But wait! There's more! (And a set of Ginsu knives for 49.99 if you've read this far. Kidding.) I'm waiting to hear back from a cardiologist. There has been a heavy feeling in my chest, like my heart is too big (my thyroid was the right size so that wasn't it) and I already have mycoplasma pneumoniae from the tick, a constant cough, yucko -- so who knows. It could just be the way your body settles when you're in bed as long as I have been. I'm mellllllllting. That sort of thing. 




And the last thing (whew!) is I was diagnosed with a type of anemia (out of the blue, what's up with this???) where my hemoglobin is normal but my ferritin serum is extremely low. It's 5, and the norm is between 15-50. Basically, I don't have nearly enough stored iron, so I've been falling asleep just sitting up, passing out, lightheaded, dizzy, bumping into walls I can plainly see but smack into anyway, etc. I've got some pretty bruises!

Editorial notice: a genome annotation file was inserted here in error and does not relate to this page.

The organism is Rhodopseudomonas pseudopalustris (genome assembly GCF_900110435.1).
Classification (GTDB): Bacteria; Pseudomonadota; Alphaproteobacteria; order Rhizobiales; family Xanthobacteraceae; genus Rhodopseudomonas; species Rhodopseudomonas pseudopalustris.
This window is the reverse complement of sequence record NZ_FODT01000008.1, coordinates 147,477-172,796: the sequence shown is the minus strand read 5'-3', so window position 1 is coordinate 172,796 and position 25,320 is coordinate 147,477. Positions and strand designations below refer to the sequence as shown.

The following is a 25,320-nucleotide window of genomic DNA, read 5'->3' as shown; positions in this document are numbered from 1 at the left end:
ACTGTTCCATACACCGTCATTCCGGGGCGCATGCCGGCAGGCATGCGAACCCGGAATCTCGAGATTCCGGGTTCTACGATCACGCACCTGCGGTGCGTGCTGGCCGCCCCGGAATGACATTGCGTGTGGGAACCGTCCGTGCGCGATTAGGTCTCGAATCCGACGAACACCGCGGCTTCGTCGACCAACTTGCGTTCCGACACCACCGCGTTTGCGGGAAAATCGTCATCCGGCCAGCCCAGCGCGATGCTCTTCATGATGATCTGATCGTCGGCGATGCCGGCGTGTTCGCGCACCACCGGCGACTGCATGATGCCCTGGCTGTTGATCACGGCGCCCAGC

But really, no problem. This has a protocol! I need three weeks of infusions (once a week for three weeks) and then another blood test, but I can't be seen for my consult until Jan 4th, which really isn't that bad considering the holidays are HERE (and I'm excited because that means long nights of Trivial Pursuit with the family).  Then hopefully we can figure out which drug is chelating all the iron and I'll have the energy to get rid of some blubber I've amassed and push even harder up the next few hills of Lyme Road and C'Lyme to full remission.

And that has been my month!


Saturday, October 01, 2016

Beads of Courage auction update

Please stay tuned for the EBay auction. I'll post here and on Facebook when it's up. Charities have to be registered on EBay so there is accountability for the totality of funds being delivered to the charity. For some reason BOC isn't showing up anymore and it has since forever, and Jen is working hard to get things coordinated.

In the meantime, visit my post below, check out people's creations, and make a list of one's you want to bid on. I have a list myself!

Thursday, September 29, 2016

Beads of Courage Charm Auction -- Welcome!

Helloooooo! Are you ready to make some bids on some beautiful, handmade charms? Of course you are! And where would said charms be, you ask? On Ebay, by clicking this handy link. Just click it.